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to wonder if my son is hitting all age appropriate goals.

(22 Posts)
cjt110 Tue 15-Mar-16 10:45:36

My son is 19m. Nursery say he's doing great and hitting all milestones as he should. He started when he was around 9m old (on his belly commando style) and crawled properly at about 11m. He took his first steps at 15m, walking confidently within a few days of his first steps.

He can just about spear food with a fork (with help at times), can't really manage a spoon without emptying the contents before it gets to his mouth, he holds his hands out and does a grabbing motion when he wants something or to be picked up, he will follow instructions like to sit down or to put something back.

He has little verbal skills - He says "Baa Baa Shu" for Baa Baa Black Sheep and "Ye Sh Ye Sh" for Yes sir yes sir. He also says Da for his Dad, sometimes Mamamama for me when he's upset.

I have no experience with children other than my son and I so desperately want him to talk and have proper words! I know all children are different but so many others are saying words and they are younger than him!

thinkingofayear Tue 15-Mar-16 11:19:44

Mine were all slowwwwww to use proper words despite my manic talking and trying to encourage them. They probably didn't start taking until 2+. 3 of them were referred for speech therapy, BUT by the time the appointments came through they were talking in full sentences with really good vocab for some reason they just started late but then improved quickly.

Your son sounds totally normal to me smile

cjt110 Tue 15-Mar-16 11:22:48

Thanks for your reply thinkingofayear He's a real observer - I see him at nursery often observing the others rather than joining in but he is in no way shy or reclusive. He can communicate with us (most of the time) what he's after so perhaps he just doesn't feel the need right now? It's so hard when you have no prior experience to know whats "normal" and when friends with younger children say their child is saying X, Y and Z it makes me worry he's falling behind.

PuntasticUsername Tue 15-Mar-16 11:26:15

He sounds fine. Honestly, try not to worry - I know it's hard when it's your only child and you don't know what's normal, but there is such a broad range of normal! If there were any issues, nursery should let you know.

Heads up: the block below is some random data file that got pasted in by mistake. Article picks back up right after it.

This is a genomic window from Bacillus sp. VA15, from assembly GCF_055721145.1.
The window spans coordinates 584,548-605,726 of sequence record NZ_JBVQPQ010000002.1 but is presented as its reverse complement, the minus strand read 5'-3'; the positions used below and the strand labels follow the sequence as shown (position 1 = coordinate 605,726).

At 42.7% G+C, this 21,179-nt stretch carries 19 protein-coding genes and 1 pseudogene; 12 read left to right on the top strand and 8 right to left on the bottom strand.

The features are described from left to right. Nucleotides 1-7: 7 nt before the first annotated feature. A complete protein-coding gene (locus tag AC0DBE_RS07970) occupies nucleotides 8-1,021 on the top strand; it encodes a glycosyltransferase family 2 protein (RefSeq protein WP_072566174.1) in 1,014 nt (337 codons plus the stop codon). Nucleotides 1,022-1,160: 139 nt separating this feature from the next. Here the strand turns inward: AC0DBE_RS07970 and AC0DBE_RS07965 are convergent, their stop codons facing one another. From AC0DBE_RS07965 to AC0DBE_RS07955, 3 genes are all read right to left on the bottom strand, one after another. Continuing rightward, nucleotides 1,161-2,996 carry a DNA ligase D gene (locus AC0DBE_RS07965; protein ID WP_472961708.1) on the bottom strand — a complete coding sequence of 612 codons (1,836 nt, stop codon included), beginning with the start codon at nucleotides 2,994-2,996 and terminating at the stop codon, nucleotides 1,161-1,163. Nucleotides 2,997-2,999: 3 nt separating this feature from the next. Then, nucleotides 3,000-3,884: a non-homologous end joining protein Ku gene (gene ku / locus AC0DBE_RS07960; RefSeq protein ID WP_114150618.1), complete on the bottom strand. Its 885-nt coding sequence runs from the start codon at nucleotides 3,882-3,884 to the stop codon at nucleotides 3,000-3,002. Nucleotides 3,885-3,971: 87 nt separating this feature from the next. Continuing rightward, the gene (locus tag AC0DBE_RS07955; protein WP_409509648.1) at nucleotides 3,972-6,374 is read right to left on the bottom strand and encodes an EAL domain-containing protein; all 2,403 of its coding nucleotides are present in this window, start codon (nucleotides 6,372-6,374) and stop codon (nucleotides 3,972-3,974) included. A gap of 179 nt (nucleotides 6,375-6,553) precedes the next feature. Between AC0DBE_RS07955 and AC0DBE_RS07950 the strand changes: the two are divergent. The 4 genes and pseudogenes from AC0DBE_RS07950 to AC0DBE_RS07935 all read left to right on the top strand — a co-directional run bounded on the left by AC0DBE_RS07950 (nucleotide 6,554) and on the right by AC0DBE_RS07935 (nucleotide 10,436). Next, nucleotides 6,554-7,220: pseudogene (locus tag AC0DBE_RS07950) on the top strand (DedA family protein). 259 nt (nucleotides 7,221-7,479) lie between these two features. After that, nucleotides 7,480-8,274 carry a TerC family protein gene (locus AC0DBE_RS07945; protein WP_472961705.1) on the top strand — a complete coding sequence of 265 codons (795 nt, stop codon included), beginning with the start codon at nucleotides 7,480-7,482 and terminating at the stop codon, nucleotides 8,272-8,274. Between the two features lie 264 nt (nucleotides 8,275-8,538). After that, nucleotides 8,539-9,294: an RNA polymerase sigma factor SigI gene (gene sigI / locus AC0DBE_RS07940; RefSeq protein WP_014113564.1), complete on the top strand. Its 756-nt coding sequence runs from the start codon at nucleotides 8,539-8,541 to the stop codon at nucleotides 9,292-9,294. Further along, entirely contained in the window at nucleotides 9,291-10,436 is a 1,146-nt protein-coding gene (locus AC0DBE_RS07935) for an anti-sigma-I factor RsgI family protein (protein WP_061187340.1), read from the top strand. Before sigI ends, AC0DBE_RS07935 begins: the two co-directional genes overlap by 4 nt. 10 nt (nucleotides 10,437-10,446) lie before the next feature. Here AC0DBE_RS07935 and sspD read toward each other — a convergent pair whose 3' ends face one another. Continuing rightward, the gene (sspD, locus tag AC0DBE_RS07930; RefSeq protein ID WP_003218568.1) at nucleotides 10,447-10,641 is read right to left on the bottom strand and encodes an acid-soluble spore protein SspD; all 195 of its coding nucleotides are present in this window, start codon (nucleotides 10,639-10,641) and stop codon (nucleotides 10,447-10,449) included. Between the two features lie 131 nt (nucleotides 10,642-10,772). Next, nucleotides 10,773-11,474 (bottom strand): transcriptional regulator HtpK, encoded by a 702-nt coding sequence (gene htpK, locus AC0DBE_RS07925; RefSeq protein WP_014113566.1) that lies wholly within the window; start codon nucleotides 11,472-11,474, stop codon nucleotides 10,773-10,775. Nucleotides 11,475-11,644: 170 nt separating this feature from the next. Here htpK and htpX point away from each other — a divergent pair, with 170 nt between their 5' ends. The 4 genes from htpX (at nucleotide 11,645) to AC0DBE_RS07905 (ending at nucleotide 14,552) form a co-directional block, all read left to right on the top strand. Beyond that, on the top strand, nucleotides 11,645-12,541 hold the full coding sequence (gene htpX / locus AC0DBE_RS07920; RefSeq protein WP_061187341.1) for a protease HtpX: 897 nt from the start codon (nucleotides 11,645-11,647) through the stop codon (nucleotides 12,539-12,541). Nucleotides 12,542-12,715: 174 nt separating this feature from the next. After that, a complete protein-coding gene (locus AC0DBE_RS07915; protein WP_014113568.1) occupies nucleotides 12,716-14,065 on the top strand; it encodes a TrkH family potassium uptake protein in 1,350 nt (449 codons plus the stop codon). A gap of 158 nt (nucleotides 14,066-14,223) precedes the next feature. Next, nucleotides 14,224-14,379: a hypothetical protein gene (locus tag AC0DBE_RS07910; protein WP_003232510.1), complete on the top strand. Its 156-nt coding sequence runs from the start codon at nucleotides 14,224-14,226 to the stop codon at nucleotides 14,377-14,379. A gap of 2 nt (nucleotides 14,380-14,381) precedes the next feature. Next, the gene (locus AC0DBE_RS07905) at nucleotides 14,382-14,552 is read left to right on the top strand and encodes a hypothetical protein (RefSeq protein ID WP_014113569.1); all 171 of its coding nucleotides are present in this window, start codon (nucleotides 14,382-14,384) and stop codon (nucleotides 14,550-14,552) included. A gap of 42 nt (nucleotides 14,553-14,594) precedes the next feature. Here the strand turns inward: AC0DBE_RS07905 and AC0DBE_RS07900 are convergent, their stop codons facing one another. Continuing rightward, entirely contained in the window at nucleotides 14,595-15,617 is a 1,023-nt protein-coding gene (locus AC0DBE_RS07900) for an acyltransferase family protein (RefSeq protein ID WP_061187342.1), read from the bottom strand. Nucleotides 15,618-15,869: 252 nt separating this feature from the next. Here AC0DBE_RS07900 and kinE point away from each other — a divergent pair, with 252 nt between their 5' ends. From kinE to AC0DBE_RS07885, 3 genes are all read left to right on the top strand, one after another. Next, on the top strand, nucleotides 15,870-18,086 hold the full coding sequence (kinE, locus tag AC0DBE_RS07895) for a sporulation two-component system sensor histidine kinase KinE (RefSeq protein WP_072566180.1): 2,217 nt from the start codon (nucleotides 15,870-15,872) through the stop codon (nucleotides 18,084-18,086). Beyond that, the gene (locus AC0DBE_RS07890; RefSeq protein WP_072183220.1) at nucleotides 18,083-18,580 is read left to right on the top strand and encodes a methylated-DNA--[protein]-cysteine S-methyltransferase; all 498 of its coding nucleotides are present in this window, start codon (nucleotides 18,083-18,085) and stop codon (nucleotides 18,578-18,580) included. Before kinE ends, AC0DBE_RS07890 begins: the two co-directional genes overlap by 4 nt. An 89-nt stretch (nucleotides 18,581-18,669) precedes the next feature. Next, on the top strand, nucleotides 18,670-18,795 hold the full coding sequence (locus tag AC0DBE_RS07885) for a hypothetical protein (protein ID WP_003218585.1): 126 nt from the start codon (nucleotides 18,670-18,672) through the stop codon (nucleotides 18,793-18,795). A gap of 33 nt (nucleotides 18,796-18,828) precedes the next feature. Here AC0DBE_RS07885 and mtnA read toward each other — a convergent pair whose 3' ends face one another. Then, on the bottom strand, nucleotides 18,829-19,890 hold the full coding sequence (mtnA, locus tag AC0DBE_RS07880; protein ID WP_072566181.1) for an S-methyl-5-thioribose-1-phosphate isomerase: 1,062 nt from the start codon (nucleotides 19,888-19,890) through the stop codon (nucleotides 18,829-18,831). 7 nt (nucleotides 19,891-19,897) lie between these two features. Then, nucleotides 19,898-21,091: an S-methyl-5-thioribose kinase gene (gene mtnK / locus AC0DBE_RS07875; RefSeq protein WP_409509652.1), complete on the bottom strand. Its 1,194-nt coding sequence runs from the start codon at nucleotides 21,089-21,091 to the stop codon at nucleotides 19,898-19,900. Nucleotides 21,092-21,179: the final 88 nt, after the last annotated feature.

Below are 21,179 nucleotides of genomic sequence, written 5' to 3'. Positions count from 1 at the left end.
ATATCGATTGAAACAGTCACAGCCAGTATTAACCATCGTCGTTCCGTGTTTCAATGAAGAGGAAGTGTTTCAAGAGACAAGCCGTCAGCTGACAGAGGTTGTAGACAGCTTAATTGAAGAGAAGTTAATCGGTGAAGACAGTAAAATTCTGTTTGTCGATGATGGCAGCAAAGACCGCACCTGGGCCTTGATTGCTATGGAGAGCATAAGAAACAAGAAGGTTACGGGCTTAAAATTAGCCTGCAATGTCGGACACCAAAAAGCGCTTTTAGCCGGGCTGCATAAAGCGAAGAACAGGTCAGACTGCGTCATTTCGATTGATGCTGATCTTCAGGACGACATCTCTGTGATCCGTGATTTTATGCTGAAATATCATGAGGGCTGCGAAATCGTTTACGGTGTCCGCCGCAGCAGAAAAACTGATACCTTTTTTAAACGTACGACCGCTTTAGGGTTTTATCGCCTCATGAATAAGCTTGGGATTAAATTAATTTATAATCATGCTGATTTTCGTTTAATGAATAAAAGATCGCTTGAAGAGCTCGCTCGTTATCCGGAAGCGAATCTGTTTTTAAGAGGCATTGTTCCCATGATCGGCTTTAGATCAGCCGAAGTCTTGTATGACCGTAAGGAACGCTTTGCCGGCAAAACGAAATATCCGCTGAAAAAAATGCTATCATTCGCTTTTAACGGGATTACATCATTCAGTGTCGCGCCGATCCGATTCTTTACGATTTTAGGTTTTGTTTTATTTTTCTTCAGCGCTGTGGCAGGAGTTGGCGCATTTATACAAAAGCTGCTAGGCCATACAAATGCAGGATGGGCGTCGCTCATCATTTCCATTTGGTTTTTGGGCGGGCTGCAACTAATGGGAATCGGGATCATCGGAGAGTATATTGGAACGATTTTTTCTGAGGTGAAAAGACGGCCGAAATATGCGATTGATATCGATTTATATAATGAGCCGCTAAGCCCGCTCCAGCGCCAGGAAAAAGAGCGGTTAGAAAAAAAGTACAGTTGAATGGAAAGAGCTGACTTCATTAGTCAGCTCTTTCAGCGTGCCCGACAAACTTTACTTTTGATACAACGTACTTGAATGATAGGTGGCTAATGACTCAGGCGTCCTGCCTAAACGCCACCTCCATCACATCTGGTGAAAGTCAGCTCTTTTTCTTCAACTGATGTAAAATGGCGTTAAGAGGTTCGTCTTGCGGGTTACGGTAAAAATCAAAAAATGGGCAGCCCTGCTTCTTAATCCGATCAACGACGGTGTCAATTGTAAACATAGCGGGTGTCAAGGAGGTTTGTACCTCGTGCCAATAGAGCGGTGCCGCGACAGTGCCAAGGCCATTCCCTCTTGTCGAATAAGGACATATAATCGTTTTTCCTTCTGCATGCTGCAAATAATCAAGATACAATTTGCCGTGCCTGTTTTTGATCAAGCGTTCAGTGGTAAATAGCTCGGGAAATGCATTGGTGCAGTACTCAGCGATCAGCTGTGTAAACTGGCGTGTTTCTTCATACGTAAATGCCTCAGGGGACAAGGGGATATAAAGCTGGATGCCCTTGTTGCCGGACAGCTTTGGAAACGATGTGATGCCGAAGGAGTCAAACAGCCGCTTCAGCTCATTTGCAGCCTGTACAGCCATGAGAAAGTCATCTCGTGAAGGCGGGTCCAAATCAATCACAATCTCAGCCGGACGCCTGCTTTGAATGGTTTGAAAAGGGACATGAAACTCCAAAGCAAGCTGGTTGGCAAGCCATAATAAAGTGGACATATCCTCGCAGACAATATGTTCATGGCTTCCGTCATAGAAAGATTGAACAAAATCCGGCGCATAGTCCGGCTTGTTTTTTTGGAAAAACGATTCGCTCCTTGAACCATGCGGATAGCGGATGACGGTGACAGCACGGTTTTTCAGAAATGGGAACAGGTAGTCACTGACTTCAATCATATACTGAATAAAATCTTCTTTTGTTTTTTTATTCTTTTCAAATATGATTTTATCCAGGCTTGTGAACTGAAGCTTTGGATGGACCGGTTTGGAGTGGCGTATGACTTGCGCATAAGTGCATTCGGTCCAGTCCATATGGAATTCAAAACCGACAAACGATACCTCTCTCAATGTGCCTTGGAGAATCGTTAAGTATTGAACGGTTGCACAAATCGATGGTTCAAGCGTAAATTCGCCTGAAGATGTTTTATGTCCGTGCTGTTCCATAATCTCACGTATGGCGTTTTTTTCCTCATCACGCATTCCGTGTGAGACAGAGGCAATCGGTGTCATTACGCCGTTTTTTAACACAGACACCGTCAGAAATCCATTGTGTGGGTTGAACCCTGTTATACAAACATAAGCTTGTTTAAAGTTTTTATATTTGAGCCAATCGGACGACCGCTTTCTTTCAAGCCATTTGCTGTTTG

MiscellaneousAssortment Tue 15-Mar-16 11:29:51

Mine was a watcher smile

He would stand and observe intently and then if and when he wanted to he would join in. He still does that at 5 yrs, though he now feels social pressure to either dive in or label himself shy or unconfident, which is a shame.

A nursery person once said 'he's one of life's watchers not a leader' which I thought was rather rude and inaccurate, I prefer to think of him being a keen observer to get the information to rule the world!

MadamDeathstare Tue 15-Mar-16 11:29:53

Message withdrawn at poster's request.

cjt110 Tue 15-Mar-16 11:45:29

That does sound like a mean way to describe your son MiscellaneousAssortment but I can also see it as a kind comment too. My son is just content at being on his own, as well as playing with others.

PuntasticUsername Definitely tricky when you have no idea!

MadamDeathstare He hasnt seen a HV since approx 8m for his 1 yr check. He had a hearing test when he was born so I assum ethat would have picked up any issues? It's not that his speech isn't clear, it's more sounds/phonetics

Plateofcrumbs Tue 15-Mar-16 18:26:07

My DS is the same age and has hit gross and fine motor milestones at the same point as yours - maybe a touch slower than average but they've all fallen into place in their own time. He's a little ahead of yours on speech but not much. I didn't actually recognise his first words for a bit as they were a bit indistinct but improving with practice - 'baa' for ball, 'buh' for book, 'caa' for car etc.

It is a good sign that he follows verbal instructions and has a few simple words - that shows all the 'building blocks' are there, he'll just put them together in his own time.

If you don't start to see improvements a hearing test might be worth looking into but to me it sounds like he is very much in normal range at the moment.

ApocalypseNowt Tue 15-Mar-16 18:33:11

Nothing wrong with being a watcher (though i can understand your reaction!). I think the greaters writers, poets and artists could be described as 'watchers'.

Apologies for the derail!

OP - your son sounds well within the normal range - which varies massively but in a few years you won't be able to tell who did what when!

HelsBels3000 Tue 15-Mar-16 18:36:40

It does vary massively at that age - my DS is nearly 20 and has a vocabulary of about 100+ words and is putting 2 or 3 words together now. He has 2 big sisters who talk A LOT. So he was either going to say nothing during his early years, or try to keep up and speak a lot, he chose the latter grin
I'd be quite happy with some peace and quiet tbh!!

breezydoesit Tue 15-Mar-16 18:43:30

cjt it's almost like I could've written your post. My DS is 20 months and can say